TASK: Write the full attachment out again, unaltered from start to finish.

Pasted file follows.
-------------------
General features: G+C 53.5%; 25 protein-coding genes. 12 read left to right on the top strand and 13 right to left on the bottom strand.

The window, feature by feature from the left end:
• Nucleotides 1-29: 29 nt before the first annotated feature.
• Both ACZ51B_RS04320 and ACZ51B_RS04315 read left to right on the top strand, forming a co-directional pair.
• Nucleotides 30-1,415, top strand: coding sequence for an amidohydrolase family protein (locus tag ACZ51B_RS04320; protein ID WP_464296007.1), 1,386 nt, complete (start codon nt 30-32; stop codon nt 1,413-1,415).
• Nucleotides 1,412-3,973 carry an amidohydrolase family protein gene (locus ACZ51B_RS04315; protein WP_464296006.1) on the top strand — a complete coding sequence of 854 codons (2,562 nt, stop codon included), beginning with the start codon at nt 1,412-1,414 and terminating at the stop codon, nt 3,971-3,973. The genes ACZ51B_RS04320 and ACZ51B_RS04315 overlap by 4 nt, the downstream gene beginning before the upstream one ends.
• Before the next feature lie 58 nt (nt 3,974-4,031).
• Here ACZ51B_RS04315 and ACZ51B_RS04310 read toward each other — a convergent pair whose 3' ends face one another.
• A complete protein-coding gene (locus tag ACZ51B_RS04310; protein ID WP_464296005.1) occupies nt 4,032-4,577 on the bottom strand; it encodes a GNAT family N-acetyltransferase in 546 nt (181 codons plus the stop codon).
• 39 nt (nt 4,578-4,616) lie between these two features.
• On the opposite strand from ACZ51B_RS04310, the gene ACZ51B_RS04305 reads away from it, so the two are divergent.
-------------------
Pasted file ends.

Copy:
General features: G+C 53.5%; 25 protein-coding genes. 12 read left to right on the top strand and 13 right to left on the bottom strand.

The window, feature by feature from the left end:
• Nucleotides 1-29: 29 nt before the first annotated feature.
• Both ACZ51B_RS04320 and ACZ51B_RS04315 read left to right on the top strand, forming a co-directional pair.
• Nucleotides 30-1,415, top strand: coding sequence for an amidohydrolase family protein (locus tag ACZ51B_RS04320; protein ID WP_464296007.1), 1,386 nt, complete (start codon nt 30-32; stop codon nt 1,413-1,415).
• Nucleotides 1,412-3,973 carry an amidohydrolase family protein gene (locus ACZ51B_RS04315; protein WP_464296006.1) on the top strand — a complete coding sequence of 854 codons (2,562 nt, stop codon included), beginning with the start codon at nt 1,412-1,414 and terminating at the stop codon, nt 3,971-3,973. The genes ACZ51B_RS04320 and ACZ51B_RS04315 overlap by 4 nt, the downstream gene beginning before the upstream one ends.
• Before the next feature lie 58 nt (nt 3,974-4,031).
• Here ACZ51B_RS04315 and ACZ51B_RS04310 read toward each other — a convergent pair whose 3' ends face one another.
• A complete protein-coding gene (locus tag ACZ51B_RS04310; protein ID WP_464296005.1) occupies nt 4,032-4,577 on the bottom strand; it encodes a GNAT family N-acetyltransferase in 546 nt (181 codons plus the stop codon).
• 39 nt (nt 4,578-4,616) lie between these two features.
• On the opposite strand from ACZ51B_RS04310, the gene ACZ51B_RS04305 reads away from it, so the two are divergent.